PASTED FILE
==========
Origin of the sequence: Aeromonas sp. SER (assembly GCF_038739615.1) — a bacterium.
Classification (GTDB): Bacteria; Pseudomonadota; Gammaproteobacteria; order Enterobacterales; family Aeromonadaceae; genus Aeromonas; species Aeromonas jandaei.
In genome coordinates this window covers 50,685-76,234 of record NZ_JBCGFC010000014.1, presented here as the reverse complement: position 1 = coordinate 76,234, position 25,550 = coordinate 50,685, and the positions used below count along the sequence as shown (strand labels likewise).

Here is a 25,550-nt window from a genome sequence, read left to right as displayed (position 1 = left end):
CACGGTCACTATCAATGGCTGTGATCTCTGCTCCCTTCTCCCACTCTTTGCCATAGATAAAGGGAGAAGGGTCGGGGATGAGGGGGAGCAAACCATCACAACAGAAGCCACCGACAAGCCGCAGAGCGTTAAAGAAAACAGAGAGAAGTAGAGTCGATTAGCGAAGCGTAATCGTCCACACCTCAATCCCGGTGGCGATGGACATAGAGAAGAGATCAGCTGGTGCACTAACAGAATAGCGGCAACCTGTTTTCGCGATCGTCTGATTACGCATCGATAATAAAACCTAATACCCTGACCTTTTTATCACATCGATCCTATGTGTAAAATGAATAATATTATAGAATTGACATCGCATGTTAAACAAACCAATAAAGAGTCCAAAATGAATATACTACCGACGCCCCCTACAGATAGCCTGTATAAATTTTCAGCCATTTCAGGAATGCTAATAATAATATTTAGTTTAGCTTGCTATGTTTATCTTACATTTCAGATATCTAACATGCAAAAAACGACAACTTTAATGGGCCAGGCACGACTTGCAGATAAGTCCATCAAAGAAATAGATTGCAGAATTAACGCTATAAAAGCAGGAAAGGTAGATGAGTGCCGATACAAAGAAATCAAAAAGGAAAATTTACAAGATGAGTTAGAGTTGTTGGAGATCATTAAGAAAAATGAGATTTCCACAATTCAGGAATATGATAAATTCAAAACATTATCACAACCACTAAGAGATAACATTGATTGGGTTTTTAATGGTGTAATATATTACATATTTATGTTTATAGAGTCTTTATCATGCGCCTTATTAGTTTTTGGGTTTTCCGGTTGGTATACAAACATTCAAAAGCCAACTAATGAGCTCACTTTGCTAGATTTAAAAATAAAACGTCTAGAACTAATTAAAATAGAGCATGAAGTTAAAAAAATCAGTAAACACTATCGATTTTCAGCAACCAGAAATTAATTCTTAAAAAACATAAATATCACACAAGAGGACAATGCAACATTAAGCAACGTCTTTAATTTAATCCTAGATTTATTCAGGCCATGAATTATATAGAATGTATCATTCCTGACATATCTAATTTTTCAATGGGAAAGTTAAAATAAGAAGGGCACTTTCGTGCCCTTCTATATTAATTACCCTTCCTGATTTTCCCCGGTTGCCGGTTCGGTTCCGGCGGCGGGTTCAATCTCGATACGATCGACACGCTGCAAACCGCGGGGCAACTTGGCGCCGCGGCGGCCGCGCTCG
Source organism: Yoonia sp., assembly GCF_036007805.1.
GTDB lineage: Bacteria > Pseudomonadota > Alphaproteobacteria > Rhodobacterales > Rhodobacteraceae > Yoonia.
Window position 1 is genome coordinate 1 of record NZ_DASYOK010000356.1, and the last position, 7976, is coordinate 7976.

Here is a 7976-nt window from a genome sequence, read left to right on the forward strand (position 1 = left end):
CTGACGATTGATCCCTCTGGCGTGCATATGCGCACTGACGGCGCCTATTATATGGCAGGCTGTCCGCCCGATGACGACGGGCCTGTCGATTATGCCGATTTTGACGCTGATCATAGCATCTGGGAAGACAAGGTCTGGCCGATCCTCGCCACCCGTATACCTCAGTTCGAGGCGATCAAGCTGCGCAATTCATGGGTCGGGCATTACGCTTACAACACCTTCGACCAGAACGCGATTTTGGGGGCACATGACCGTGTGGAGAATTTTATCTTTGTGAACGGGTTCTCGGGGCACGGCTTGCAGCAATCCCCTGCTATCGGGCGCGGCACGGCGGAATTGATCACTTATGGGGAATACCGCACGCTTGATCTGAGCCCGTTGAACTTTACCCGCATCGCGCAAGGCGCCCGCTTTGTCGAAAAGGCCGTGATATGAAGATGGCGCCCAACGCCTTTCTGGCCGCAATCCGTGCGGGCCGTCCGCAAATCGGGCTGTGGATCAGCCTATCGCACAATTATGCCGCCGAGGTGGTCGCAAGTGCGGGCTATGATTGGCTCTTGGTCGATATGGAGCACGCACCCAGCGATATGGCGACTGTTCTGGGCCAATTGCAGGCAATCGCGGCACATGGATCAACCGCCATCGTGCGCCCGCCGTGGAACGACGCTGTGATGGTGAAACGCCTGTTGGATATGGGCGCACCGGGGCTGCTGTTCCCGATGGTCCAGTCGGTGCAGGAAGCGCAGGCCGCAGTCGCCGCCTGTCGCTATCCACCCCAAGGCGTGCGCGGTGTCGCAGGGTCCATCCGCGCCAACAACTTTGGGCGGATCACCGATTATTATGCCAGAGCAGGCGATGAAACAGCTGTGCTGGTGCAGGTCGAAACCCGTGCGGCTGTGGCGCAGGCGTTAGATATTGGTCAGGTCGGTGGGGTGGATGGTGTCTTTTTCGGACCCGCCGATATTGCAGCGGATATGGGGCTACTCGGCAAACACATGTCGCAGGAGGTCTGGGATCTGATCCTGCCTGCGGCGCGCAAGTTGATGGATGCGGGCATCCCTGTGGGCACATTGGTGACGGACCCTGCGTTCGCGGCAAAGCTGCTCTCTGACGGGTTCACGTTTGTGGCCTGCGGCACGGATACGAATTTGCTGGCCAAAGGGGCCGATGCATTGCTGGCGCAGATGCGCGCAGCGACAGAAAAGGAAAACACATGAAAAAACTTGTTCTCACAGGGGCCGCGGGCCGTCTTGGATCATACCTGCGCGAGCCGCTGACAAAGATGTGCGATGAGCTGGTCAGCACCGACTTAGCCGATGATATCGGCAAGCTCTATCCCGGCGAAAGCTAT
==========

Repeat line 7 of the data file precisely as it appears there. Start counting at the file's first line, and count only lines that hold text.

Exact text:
GTDB lineage: Bacteria > Pseudomonadota > Alphaproteobacteria > Rhodobacterales > Rhodobacteraceae > Yoonia.